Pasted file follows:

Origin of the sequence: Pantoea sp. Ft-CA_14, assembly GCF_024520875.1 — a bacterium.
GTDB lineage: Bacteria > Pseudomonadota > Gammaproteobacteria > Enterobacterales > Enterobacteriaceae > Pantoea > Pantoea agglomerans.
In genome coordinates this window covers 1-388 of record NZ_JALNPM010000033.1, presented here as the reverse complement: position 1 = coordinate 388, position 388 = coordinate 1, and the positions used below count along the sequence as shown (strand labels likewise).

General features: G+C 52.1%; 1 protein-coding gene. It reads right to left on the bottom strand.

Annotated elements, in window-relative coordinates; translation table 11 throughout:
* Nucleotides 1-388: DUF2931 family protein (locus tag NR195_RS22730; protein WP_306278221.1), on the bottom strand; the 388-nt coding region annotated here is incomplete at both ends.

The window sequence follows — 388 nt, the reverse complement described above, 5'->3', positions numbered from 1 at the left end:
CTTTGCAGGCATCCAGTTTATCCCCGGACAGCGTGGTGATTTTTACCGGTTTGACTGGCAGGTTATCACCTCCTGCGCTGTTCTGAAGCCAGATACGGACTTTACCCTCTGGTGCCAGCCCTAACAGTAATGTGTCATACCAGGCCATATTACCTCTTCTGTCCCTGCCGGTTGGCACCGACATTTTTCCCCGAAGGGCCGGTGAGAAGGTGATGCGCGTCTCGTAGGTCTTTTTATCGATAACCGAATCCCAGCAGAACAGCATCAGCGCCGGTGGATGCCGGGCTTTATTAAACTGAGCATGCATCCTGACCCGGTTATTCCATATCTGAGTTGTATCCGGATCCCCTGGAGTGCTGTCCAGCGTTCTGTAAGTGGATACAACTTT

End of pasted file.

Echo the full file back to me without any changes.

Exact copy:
Origin of the sequence: Pantoea sp. Ft-CA_14, assembly GCF_024520875.1 — a bacterium.
GTDB lineage: Bacteria > Pseudomonadota > Gammaproteobacteria > Enterobacterales > Enterobacteriaceae > Pantoea > Pantoea agglomerans.
In genome coordinates this window covers 1-388 of record NZ_JALNPM010000033.1, presented here as the reverse complement: position 1 = coordinate 388, position 388 = coordinate 1, and the positions used below count along the sequence as shown (strand labels likewise).

General features: G+C 52.1%; 1 protein-coding gene. It reads right to left on the bottom strand.

Annotated elements, in window-relative coordinates; translation table 11 throughout:
* Nucleotides 1-388: DUF2931 family protein (locus tag NR195_RS22730; protein WP_306278221.1), on the bottom strand; the 388-nt coding region annotated here is incomplete at both ends.

The window sequence follows — 388 nt, the reverse complement described above, 5'->3', positions numbered from 1 at the left end:
CTTTGCAGGCATCCAGTTTATCCCCGGACAGCGTGGTGATTTTTACCGGTTTGACTGGCAGGTTATCACCTCCTGCGCTGTTCTGAAGCCAGATACGGACTTTACCCTCTGGTGCCAGCCCTAACAGTAATGTGTCATACCAGGCCATATTACCTCTTCTGTCCCTGCCGGTTGGCACCGACATTTTTCCCCGAAGGGCCGGTGAGAAGGTGATGCGCGTCTCGTAGGTCTTTTTATCGATAACCGAATCCCAGCAGAACAGCATCAGCGCCGGTGGATGCCGGGCTTTATTAAACTGAGCATGCATCCTGACCCGGTTATTCCATATCTGAGTTGTATCCGGATCCCCTGGAGTGCTGTCCAGCGTTCTGTAAGTGGATACAACTTT